Thirty Issues: Globalization

Wednesday, October 08, 2008

First, call in with your tales from the global economy: Did your job cross the border without you? Are your biggest customers overseas? Are you now supervising workers in Bangalore? Call in and comment below.

Philip Levy, resident scholar at the American Enterprise Institute and trade policy coordinator for the McCain campaign, and John Nichols, Washington correspondent for The Nation, debate the issue and what the candidates say (and are likely to do do) on this issue.

Bud Konheim, president and chief executive officer of Nicole Miller, explains the effects of globalization on New York's garment industry.


Bud Konheim, Philip Levy and John Nichols

Comments [42]

diane from NYC

I was really shocked today when you interviewed someone from the Garment Center on 30 issues in 30 days: Globalization. This is an old story that goes back to the late 80's early 90's and it seems like it is a story that no one is interested in anymore.

you covered it well and your guest described it succinctly but in the end his company is an anomaly.

Oct. 08 2008 09:13 PM
Boris from NJ

3. According to Mr. Konheim, China had built an infrastructure supporting the fashion industry. He only reported on the outside shell of that mechanism – he did not mention working conditions, environment standards, etc. Some of the reports coming from China paint a very bleak picture indeed. On the other had, like that earlier caller said about his Mexican relatives – they are happy to work 12 hour per day for what many here would consider a substandard wage. I am sure it is a step up for Chinese as well, but somebody has to pay for it. Guess who?

Oct. 08 2008 03:47 PM
Boris from NJ

2. Mr. Konheim kept repeating that he knows the industry, and understands how to make a garment. This knowledge seems to be disappearing in this country and it is very likely that, sooner or later, China will have a monopoly on the garment industry. Of course this means that they will control the prices. Some may not care about fashion industry, but the same situation exists in much more vital industries – like defense, electronics, science, etc. Once the country loses know-how it is very difficult to get it back.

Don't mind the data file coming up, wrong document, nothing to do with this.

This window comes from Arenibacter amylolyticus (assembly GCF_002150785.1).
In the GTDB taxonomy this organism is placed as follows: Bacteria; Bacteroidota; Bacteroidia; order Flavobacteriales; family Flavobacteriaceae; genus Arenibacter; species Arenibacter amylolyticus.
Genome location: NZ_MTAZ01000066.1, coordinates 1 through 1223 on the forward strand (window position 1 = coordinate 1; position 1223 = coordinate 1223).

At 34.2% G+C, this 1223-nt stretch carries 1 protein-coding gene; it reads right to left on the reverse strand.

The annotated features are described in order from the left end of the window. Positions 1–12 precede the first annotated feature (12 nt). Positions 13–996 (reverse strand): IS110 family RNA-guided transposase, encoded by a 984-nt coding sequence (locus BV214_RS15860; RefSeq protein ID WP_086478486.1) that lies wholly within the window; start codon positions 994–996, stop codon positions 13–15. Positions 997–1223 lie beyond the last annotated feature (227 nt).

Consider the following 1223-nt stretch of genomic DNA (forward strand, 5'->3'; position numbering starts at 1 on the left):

Oct. 08 2008 03:46 PM
Boris from NJ

Mr. Konheim’s story is worth some analysis.

1. He said that labor cost is only a component of the product cost. In fashion industry the physical cost of material, shipping, etc. has to be added. Many industries don’t have this physical component, so it is all a question of a ratio - labor/product cost. If tailors were paid higher wages, their jobs would be worth outsourcing too. The silver lining here – with all the pun intended - when people with college degrees start making as little as tailors, their jobs will be safe (maybe).

Oct. 08 2008 03:45 PM

final comment: 3 words explain us firms outsourcing to 3rd world ones (no joke!):

free corporate massages

Oct. 08 2008 12:10 PM

ps this was the most interesting topic of 1990-2000.

interesting the nyc press is getting around to it now...

Oct. 08 2008 12:00 PM
Bernie from NJ

What jobs are going to remain in the US?

I think that only jobs that require the workers' physical presence will remain, as the internet is allowing "knowledge worker" jobs to be exported, just as the containter ship has allowed manufacturing jobs to be exported.

For the "physical presence required" jobs that remain in the US, the relatively free flow of foreigners into the United States labor force will bring the wage for those jobs down to the global average.

The only potential winners in the US will be those that have capital to invest, worsening the income inequality in the country. With the currently sinking markets, even that investing class may not fare well.

Oct. 08 2008 11:58 AM
Kathy from Long Island, NY

Why on earth wouldn't Nicole Miller put a videoconferencing system into the Chinese offices and into the decision-maker's home so that issues such as Mr Konheim is describing can be addressed in a timely fashion?

Technlogy can solve a lot of these issues.

Oct. 08 2008 11:57 AM

that xenophobic argument is great for outsourcing brokers. in reality ask anyone running a call center outside the us that is focused on the us market whether they make money. NO.